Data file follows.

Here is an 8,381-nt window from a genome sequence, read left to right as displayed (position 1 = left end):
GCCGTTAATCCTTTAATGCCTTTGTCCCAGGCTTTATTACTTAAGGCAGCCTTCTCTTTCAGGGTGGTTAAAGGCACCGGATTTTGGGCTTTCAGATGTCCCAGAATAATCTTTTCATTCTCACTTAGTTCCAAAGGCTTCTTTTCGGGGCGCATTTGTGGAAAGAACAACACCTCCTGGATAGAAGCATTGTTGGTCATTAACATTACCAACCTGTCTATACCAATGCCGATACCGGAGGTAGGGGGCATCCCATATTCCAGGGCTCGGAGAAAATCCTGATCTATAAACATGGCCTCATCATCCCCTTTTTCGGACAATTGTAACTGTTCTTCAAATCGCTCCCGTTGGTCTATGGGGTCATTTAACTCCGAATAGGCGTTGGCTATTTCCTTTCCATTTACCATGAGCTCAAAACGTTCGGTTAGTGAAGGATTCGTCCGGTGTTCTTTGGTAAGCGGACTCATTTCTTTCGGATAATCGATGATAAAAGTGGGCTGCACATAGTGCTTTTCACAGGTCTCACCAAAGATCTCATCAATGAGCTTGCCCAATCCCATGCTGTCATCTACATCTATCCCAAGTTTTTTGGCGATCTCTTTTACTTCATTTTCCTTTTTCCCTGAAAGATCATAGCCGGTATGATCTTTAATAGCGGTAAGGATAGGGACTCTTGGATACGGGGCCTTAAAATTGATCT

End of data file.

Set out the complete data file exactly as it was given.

Here is an 8,381-nt window from a genome sequence, read left to right as displayed (position 1 = left end):
GCCGTTAATCCTTTAATGCCTTTGTCCCAGGCTTTATTACTTAAGGCAGCCTTCTCTTTCAGGGTGGTTAAAGGCACCGGATTTTGGGCTTTCAGATGTCCCAGAATAATCTTTTCATTCTCACTTAGTTCCAAAGGCTTCTTTTCGGGGCGCATTTGTGGAAAGAACAACACCTCCTGGATAGAAGCATTGTTGGTCATTAACATTACCAACCTGTCTATACCAATGCCGATACCGGAGGTAGGGGGCATCCCATATTCCAGGGCTCGGAGAAAATCCTGATCTATAAACATGGCCTCATCATCCCCTTTTTCGGACAATTGTAACTGTTCTTCAAATCGCTCCCGTTGGTCTATGGGGTCATTTAACTCCGAATAGGCGTTGGCTATTTCCTTTCCATTTACCATGAGCTCAAAACGTTCGGTTAGTGAAGGATTCGTCCGGTGTTCTTTGGTAAGCGGACTCATTTCTTTCGGATAATCGATGATAAAAGTGGGCTGCACATAGTGCTTTTCACAGGTCTCACCAAAGATCTCATCAATGAGCTTGCCCAATCCCATGCTGTCATCTACATCTATCCCAAGTTTTTTGGCGATCTCTTTTACTTCATTTTCCTTTTTCCCTGAAAGATCATAGCCGGTATGATCTTTAATAGCGGTAAGGATAGGGACTCTTGGATACGGGGCCTTAAAATTGATCT